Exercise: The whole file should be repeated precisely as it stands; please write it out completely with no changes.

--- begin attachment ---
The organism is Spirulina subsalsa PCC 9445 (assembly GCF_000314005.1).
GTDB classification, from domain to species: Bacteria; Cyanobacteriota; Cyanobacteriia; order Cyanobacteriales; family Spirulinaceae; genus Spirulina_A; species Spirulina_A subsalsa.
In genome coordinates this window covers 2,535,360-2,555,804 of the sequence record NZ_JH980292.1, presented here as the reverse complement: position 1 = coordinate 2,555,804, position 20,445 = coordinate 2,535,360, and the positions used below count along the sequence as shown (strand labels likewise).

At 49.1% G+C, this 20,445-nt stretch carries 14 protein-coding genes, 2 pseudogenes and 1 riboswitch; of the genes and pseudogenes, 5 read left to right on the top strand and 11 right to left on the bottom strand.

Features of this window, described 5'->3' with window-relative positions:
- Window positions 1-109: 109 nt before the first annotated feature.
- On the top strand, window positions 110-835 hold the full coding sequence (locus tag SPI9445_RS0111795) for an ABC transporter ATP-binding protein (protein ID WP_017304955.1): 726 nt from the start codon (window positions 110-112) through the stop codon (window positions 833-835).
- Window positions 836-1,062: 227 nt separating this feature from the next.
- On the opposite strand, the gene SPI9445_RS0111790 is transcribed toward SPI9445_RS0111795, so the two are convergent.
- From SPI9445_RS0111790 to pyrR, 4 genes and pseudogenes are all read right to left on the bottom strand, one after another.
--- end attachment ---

The organism is Spirulina subsalsa PCC 9445 (assembly GCF_000314005.1).
GTDB classification, from domain to species: Bacteria; Cyanobacteriota; Cyanobacteriia; order Cyanobacteriales; family Spirulinaceae; genus Spirulina_A; species Spirulina_A subsalsa.
In genome coordinates this window covers 2,535,360-2,555,804 of the sequence record NZ_JH980292.1, presented here as the reverse complement: position 1 = coordinate 2,555,804, position 20,445 = coordinate 2,535,360, and the positions used below count along the sequence as shown (strand labels likewise).

At 49.1% G+C, this 20,445-nt stretch carries 14 protein-coding genes, 2 pseudogenes and 1 riboswitch; of the genes and pseudogenes, 5 read left to right on the top strand and 11 right to left on the bottom strand.

Features of this window, described 5'->3' with window-relative positions:
- Window positions 1-109: 109 nt before the first annotated feature.
- On the top strand, window positions 110-835 hold the full coding sequence (locus tag SPI9445_RS0111795) for an ABC transporter ATP-binding protein (protein ID WP_017304955.1): 726 nt from the start codon (window positions 110-112) through the stop codon (window positions 833-835).
- Window positions 836-1,062: 227 nt separating this feature from the next.
- On the opposite strand, the gene SPI9445_RS0111790 is transcribed toward SPI9445_RS0111795, so the two are convergent.
- From SPI9445_RS0111790 to pyrR, 4 genes and pseudogenes are all read right to left on the bottom strand, one after another.